On Mental Health & Bipolar Mood State
“I’m very sane about how crazy I am.” – Wishful Drinking, (2008)
“I now get awards all the time for being mentally ill. It’s better than being bad at being insane, right? How tragic would it be to be runner-up for Bipolar Woman of the Year?” – Wishful Drinking, (2008)
“Anything you can do in excess for the wrong reasons is exciting to me.”
“I have a chemical imbalance that, in its most extreme state, will lead me to a mental hospital.”
“Drugs made me feel more normal.”
“I went to a doctor and told him I felt normal on acid, that I was a light bulb in a world of moths. That is what the manic state is like.”
“I have two moods. One is Roy, rollicking Roy, the wild ride of a mood. And Pam, sediment Pam, who stands on the shore and sobs… Sometimes the tide is in, sometimes it’s out.”
The manic mood ride that is Roy and the pessimistic panic that is Pam, is very familiar. I’ve not heard anyone else echo my experience of drugs making one feel normal. I tried weed, ecstasy and minor drugs like that, even smoking and drinking, but they didn’t do anything for me, indeed ecstasy made me responsible, hyper-sensible!
On Surviving and Thriving
“Ive [sic] stopped trying to take things a day at a time. I now take 2 or 3 days at once—hoping it’ll cause a blur effect & I might look younger.” via Twitter (2015)
“I don’t want to be thought of as a survivor because you have to continue getting involved in difficult situations to show off that particular gift…”
“If anything, my mother taught me how to sur-thrive. That’s my word for it.”
“The world of manic depression is a world of bad judgment calls.”
“I’ll never be known for my work with boundaries.”
“Mistakes are a drag, because you get in the area of regret and self-pity.”
Fortunately, it’s not all bad boundaries and manic mistakes, and the following day come-down into reality and realisation that one has overstepped, overdrawn, overdone it, and occasionally overdosed. Manic can be fun, or at least hypomanic can, with just enough awareness to feel empowered, energied, extrovert and not yet into the territory of relationship, finance and employment self-destruction.
“The manic end of is a lot of fun.”
She was the brightest, funniest, bravest, kindest, cleverest and sweetest person I ever knew. A crushing blow to lose @carrieffisher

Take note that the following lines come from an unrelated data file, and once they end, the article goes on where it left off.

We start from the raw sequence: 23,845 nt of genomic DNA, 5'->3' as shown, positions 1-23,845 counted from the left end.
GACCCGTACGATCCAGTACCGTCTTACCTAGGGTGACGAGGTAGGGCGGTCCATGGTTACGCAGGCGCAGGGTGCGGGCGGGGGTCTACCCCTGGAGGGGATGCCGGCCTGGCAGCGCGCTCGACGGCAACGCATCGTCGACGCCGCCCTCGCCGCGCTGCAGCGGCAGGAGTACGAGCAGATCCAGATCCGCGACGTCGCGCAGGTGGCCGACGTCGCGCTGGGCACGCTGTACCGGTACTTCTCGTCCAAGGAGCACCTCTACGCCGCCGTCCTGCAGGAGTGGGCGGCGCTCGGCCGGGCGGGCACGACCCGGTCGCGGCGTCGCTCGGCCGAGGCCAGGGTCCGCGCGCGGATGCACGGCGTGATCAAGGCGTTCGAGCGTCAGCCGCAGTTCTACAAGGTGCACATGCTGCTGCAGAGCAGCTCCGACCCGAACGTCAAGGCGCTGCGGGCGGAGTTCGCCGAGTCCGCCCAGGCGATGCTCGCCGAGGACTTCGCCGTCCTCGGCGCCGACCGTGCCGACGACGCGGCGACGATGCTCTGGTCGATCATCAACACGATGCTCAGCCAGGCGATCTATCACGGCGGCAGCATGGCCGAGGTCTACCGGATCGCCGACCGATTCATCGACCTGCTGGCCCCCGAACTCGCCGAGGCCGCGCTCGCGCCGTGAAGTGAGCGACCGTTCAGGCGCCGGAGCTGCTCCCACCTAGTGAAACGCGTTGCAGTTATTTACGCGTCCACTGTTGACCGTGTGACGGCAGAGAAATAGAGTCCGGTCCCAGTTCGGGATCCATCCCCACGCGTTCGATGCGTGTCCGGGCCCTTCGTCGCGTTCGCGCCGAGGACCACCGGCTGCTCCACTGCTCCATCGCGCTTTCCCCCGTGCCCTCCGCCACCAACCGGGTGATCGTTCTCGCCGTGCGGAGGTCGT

“One of the great things to pretend is that you’re not only alright, you’re in great shape. Now to have that come true – I’ve actually gone on stage depressed and that’s worked its magic on me, ’cause if I can convince you that I’m alright, then maybe I can convince me.”
“Stay afraid but do it anyway. What’s important is the action. You don’t have to wait to be confident. Just do it and eventually the confidence will follow.”
“I’m fine, but I’m bipolar. I’m on seven medications, and I take medication three times a day. This constantly puts me in touch with the illness I have. I’m never quite allowed to be free of that for a day.”
She is free now, “drowned in moonlight, strangled by my own bra“. Whilst she was “nonplused” about her life, we are far from nonplused at her death and feel the disruption in the force in 2016, which has been a traumatic year of loss. RIP Carrie, Princess, Queen, General and very human being, “May the Force be with you.”
Postscript: Carrie Fisher’s mother, Debbie Reynolds, star of Singin’ in the Rain, died aged 84 of a stroke within 24 hours of Carrie.
The enigma that was Prince Rogers Nelson, whose African-American family hailed from Lousiana originally burst onto the pop scene as a 17-year-old teenager, in the late 1970s. Aged just 20, in 1979, he performed his first gig with his band, who became, ‘The Revolution‘. His death, this week, leaves behind dozens of songs, lyrics, statements, and beliefs, that not everyone understood.
His own path navigated 3 engagements, 2 marriages and divorces, and the death of his only child. In 2001, he became a Jehovah Witness and said he was turning to monogamy after prior romantic links to Kim Basinger, Madonna, Sheila E., Carmen Electra, Anna Fantastic, Sherilyn Fenn, Susanna Hoffs of the Bangles, Susan Moonsie of Vanity 6, and Vanity, herself, another singer who underwent a Christian conversion and also died this year.
Prince, the Genderbending Rule-breaker
“A strong spirit transcends rules”, Prince said in a 1999 interview.
Steven W Thrasher, writing in the Guardian, writes of Prince’s genderbending and gender-busting allure:
Prince broke all the rules about what black American men should be. The musical genius captivated both men and women with his high heels, tight butt and playful sexuality – and he refused to be anyone’s slave…